12. walnut

    walnut Senior Member

    Italy
    Italy - Italian
    Aaaah!!! :eek: I'm sorry Silvia, my intention was to delight the forum with a disquisition on noble spelling matters... :cool: Walnut
     
  13. Tormenta

    Tormenta Senior Member

    Lancashire,England
    Argentina-Español

    See what you did Walnut!!! :eek: I was going to get in trouble in my Italian class.

    Ok, the truth is I had heard that saying before (in Buenos Aires) but I did not know it was that bad :D

    Walnut, behave yourself!
    Silvia, thanks for the advise.
     
  14. walnut

    walnut Senior Member

    Italy
    Italy - Italian
    Aaaarf... I guess tomorrow I'll have to look for a blackboard and spend lesson time behind it. Or should I buy some chickpeas - you know, just in case I'd have to kneel on something?
    OK, OK Tormenta, you can tell your teacher it was me. I promise I'll confess. But do you know what kids say in Italy (well, what we said when I was a kid?) Chi fa la spia, non è figlio di Maria! :rolleyes: :D ;) Walnut

    PS I dare say, but don't tell your teacher: that balena thing is not that bad here too...
     
  15. Tormenta

    Tormenta Senior Member

    Lancashire,England
    Argentina-Español

    Io sono figlia di la mia mama :D :D

    Tormenta :p
     
  16. Silvia

    Silvia Senior Member

    Italy
    Italian
    This is fun! Ok, I admit, by brother always uses the balena expression! :D
     
  17. walnut

    walnut Senior Member

    Italy
    Italy - Italian
    :D :D Walnut
     
  18. Tormenta

    Tormenta Senior Member

    Lancashire,England
    Argentina-Español


    Good! If my teacher gets angry, I can blame my " bad" language on Walnut and your brother :D :D

    Am I good or what???
     
  19. Silvia

    Silvia Senior Member

    Italy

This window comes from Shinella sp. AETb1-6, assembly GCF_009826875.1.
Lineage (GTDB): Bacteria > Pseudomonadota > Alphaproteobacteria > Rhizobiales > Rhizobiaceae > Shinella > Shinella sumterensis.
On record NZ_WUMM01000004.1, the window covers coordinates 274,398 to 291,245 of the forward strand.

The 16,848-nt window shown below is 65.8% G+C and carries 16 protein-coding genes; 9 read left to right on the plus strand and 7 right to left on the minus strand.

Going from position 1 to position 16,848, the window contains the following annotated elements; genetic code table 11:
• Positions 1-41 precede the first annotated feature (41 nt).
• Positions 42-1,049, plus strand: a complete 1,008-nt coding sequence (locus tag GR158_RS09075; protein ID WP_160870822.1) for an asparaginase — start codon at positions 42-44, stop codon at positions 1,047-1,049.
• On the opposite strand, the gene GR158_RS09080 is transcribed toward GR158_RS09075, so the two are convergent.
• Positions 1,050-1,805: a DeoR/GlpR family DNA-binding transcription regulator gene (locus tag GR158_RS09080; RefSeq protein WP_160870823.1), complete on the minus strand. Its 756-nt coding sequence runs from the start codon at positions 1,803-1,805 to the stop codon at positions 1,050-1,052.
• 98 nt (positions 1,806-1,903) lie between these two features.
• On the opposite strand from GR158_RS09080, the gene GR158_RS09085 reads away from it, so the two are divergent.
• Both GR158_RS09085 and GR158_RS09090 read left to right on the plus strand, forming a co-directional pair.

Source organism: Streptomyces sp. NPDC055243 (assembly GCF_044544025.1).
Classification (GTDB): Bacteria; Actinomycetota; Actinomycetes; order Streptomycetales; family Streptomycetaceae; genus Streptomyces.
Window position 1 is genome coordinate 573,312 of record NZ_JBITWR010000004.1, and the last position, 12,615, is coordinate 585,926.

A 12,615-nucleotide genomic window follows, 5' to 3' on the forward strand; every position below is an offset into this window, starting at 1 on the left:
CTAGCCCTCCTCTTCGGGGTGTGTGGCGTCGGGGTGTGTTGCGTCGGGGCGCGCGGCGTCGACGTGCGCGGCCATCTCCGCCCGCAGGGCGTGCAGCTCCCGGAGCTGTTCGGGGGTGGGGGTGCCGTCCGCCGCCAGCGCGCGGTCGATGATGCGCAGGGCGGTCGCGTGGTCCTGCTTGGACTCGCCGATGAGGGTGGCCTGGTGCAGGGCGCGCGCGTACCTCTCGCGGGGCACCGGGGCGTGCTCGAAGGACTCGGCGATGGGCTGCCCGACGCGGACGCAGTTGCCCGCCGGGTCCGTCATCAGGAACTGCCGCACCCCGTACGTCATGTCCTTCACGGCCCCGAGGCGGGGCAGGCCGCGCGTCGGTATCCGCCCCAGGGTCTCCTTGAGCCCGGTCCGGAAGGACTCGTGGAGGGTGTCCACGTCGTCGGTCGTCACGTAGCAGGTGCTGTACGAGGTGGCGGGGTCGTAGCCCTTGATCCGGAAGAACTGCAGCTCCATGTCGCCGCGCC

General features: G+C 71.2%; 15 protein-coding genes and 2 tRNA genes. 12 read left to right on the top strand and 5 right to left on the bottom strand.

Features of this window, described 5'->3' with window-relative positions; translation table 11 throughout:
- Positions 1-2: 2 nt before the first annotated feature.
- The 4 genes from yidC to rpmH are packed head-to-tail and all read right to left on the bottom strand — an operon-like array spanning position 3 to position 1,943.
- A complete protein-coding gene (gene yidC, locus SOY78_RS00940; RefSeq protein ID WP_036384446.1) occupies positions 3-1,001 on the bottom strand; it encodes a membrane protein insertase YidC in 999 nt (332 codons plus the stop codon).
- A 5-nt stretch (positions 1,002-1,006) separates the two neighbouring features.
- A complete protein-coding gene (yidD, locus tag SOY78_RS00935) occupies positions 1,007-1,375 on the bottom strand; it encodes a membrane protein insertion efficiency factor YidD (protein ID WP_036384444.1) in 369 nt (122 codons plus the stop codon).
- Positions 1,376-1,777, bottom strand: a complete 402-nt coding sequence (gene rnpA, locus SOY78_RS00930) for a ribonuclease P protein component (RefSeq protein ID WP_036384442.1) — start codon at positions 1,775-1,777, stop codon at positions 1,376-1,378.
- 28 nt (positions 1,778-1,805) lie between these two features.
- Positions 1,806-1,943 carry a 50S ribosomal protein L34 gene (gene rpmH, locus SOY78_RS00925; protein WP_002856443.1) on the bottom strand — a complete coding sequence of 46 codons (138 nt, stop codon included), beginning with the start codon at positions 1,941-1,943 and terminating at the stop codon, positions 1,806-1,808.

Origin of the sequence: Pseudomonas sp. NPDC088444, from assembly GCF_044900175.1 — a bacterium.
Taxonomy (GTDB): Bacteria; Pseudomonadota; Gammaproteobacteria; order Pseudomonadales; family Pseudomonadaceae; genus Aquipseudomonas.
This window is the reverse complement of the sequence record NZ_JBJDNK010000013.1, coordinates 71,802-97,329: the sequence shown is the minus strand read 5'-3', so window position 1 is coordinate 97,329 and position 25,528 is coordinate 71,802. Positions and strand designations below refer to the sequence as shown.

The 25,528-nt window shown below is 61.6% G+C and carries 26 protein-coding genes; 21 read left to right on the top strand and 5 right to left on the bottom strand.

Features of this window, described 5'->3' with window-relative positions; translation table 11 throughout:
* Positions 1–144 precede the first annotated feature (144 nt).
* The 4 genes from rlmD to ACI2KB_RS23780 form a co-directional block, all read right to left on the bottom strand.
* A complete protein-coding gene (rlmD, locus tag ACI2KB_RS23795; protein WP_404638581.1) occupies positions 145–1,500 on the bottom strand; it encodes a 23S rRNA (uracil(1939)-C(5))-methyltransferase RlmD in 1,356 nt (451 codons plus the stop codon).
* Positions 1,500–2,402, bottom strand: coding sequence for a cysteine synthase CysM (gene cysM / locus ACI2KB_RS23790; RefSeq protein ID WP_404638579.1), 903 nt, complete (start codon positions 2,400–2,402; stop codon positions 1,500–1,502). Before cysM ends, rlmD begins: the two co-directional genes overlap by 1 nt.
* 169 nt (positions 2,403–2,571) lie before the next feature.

Italian
    You're improving, my dear!
     
  20. laurika Senior Member

    ehi, once at early beginnings of my italian speaking competence :) , I told the balena expression to one Italian, who was the director of the company I worked for for two years... :eek: but that time I already wasn t employed there... :) a pretty terrible situation! so don t use the balena expression with people you don t know well!!
    bye, L.
     
  21. Rob625

    Rob625 Senior Member

    Murlo (SI)
    English - England
  22. Silvia

    Silvia Senior Member

    Italy
    Italian
    Yes Rob! You might be right! ***
     
  23. laurika Senior Member

    'In c*** alla balena' *** :)
    :cool: star rating system seems good :D
     
  24. walnut

    walnut Senior Member

    Italy
    Italy - Italian
    :cool: It definitely does! :D Walnut
     
  25. Cubanboy

    Cubanboy Senior Member

    Cuba
    Spanish
    I read this post and really enjoyed the expression so much. I studied Italian a few years ago, even though I was not able to finish the course for different reasons. I found this information and hope it might be helpful to you.

    Italian proverbs - Wikiquote

    [SIZE=-1]sometimes added to "In bocca al lupo!", the response to which is "speriamo che ... (The origin of this proverb is a tale, in which an acolyte monk, Martin, ...
    en.wikiquote.org/wiki/Italian_proverbs - 37k - Cached - Similar pages[/SIZE]
     
  26. figliodierica Junior Member

    Germany
    Italy - Italian
    In Italy, especially in the South where I come from, if you say "Buona fortuna" many people consider you a jinx. So we can say:

    "In bocca al lupo!" (polite) => answer = "Crepi!" or "Crepi il lupo!"

    Or these *very* familiar expressions (don't use them with important/old/unknown people because they contain dirty words):
    "In culo alla balena!" :warn: => answer = "Speriamo che non caghi!" :warn: or "Fammi luce!"